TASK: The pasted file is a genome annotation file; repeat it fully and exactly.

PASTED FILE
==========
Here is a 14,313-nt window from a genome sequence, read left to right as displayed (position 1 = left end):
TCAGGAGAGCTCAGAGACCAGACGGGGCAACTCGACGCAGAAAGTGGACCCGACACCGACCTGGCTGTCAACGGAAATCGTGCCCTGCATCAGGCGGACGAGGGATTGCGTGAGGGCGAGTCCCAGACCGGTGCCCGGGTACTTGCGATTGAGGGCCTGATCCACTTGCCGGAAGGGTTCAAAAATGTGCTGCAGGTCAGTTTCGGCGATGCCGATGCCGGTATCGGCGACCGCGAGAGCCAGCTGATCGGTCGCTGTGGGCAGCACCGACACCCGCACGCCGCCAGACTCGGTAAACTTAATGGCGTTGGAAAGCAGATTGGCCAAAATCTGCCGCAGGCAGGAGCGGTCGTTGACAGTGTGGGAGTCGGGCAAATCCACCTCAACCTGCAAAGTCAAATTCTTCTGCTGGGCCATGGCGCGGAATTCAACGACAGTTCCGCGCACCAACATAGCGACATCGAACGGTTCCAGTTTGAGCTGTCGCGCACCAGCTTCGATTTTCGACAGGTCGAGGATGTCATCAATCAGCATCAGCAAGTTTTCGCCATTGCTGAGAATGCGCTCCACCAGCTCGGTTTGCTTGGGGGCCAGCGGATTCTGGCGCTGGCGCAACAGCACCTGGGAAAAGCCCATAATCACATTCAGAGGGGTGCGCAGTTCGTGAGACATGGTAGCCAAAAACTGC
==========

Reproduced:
Here is a 14,313-nt window from a genome sequence, read left to right as displayed (position 1 = left end):
TCAGGAGAGCTCAGAGACCAGACGGGGCAACTCGACGCAGAAAGTGGACCCGACACCGACCTGGCTGTCAACGGAAATCGTGCCCTGCATCAGGCGGACGAGGGATTGCGTGAGGGCGAGTCCCAGACCGGTGCCCGGGTACTTGCGATTGAGGGCCTGATCCACTTGCCGGAAGGGTTCAAAAATGTGCTGCAGGTCAGTTTCGGCGATGCCGATGCCGGTATCGGCGACCGCGAGAGCCAGCTGATCGGTCGCTGTGGGCAGCACCGACACCCGCACGCCGCCAGACTCGGTAAACTTAATGGCGTTGGAAAGCAGATTGGCCAAAATCTGCCGCAGGCAGGAGCGGTCGTTGACAGTGTGGGAGTCGGGCAAATCCACCTCAACCTGCAAAGTCAAATTCTTCTGCTGGGCCATGGCGCGGAATTCAACGACAGTTCCGCGCACCAACATAGCGACATCGAACGGTTCCAGTTTGAGCTGTCGCGCACCAGCTTCGATTTTCGACAGGTCGAGGATGTCATCAATCAGCATCAGCAAGTTTTCGCCATTGCTGAGAATGCGCTCCACCAGCTCGGTTTGCTTGGGGGCCAGCGGATTCTGGCGCTGGCGCAACAGCACCTGGGAAAAGCCCATAATCACATTCAGAGGGGTGCGCAGTTCGTGAGACATGGTAGCCAAAAACTGC